That is a very good, technical question. Let me take the two responses in reverse order. First, we do not believe that the declaration would make a dramatic difference to the resources that we are able to deploy. In fact, we have just signed off on very significant additional resources. For various security reasons, I feel that we cannot talk about the exact sum, but we are putting much more resource into this operation. Secondly, we are monitoring this issue and the entire meeting last week was around that. It is an active question for the discussion currently taking place at the World Health Assembly, and we will keep the House updated on the declaration of the emergency.
I congratulate the Secretary of State on taking up his role; the introduction of a Scot always helps matters in sensible decision making. My question is simple: in terms of mobilising all our forces and getting the vaccine on tap as quickly as possible, are we making the maximum use of one of our strengths, which is British academia? One thinks of Oxford, Cambridge, Glasgow, Edinburgh and Manchester, where we have some tremendous medical specialists.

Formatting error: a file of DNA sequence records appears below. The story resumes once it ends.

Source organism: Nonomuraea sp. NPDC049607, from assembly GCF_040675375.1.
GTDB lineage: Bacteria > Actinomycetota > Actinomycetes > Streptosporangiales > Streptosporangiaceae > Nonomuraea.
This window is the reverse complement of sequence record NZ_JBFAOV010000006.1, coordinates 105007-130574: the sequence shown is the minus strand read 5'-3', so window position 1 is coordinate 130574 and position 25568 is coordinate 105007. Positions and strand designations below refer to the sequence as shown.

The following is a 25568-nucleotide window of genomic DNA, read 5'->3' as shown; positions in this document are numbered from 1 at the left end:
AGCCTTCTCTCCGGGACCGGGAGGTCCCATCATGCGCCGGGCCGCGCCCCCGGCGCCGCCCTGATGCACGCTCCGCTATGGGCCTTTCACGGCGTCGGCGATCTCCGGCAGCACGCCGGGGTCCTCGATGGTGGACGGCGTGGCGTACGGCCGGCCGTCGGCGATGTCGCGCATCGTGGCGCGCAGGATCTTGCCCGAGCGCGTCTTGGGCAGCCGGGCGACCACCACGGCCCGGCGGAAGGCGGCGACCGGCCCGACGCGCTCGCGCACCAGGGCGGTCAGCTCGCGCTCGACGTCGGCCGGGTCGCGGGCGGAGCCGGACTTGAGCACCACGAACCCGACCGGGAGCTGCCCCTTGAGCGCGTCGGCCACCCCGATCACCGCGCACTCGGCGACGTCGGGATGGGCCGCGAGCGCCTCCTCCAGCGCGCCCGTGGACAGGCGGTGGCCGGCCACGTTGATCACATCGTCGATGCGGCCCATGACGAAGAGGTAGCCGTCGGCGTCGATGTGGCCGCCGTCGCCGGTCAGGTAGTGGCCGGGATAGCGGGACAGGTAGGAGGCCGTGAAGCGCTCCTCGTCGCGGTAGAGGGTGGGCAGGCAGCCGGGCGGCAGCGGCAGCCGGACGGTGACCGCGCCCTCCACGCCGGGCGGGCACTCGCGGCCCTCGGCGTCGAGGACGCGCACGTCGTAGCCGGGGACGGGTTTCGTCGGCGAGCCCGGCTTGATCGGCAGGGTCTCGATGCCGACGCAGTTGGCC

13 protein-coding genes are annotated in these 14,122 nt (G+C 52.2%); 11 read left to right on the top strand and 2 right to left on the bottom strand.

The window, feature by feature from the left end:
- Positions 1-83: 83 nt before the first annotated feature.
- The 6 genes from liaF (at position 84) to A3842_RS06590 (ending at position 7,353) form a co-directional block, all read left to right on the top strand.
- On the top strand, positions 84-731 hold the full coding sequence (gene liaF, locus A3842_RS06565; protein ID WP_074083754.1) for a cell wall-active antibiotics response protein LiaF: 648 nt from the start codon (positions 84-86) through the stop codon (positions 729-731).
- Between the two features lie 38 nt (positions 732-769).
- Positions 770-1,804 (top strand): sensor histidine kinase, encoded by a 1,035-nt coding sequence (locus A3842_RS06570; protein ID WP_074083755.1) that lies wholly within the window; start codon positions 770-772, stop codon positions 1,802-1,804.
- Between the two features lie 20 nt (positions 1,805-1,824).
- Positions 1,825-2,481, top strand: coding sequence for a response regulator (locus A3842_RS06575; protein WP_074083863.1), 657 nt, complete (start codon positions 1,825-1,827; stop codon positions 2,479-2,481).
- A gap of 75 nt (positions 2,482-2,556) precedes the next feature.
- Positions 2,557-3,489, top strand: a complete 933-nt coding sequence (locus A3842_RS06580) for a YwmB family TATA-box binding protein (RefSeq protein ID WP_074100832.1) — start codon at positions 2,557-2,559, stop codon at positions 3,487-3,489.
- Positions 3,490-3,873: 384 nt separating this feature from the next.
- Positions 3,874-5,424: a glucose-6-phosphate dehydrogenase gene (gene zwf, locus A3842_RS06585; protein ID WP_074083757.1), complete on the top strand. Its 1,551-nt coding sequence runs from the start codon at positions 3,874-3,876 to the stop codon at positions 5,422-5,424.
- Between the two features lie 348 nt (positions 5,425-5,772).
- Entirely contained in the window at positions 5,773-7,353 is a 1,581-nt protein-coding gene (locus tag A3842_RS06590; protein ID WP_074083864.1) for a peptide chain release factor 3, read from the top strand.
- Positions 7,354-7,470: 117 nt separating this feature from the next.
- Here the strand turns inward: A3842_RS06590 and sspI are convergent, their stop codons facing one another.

The answer is yes. British academics are playing a very major role, but a lot of the Merck development has included not just British but American and Canadian academics. The point is well made. We are very proud in DFID that the quest for a universal snakebite vaccine, for example, will be led through the Liverpool School of Tropical Medicine and funded entirely with DFID money. That is an example of where I, as a Scot, would very much like to take this Department.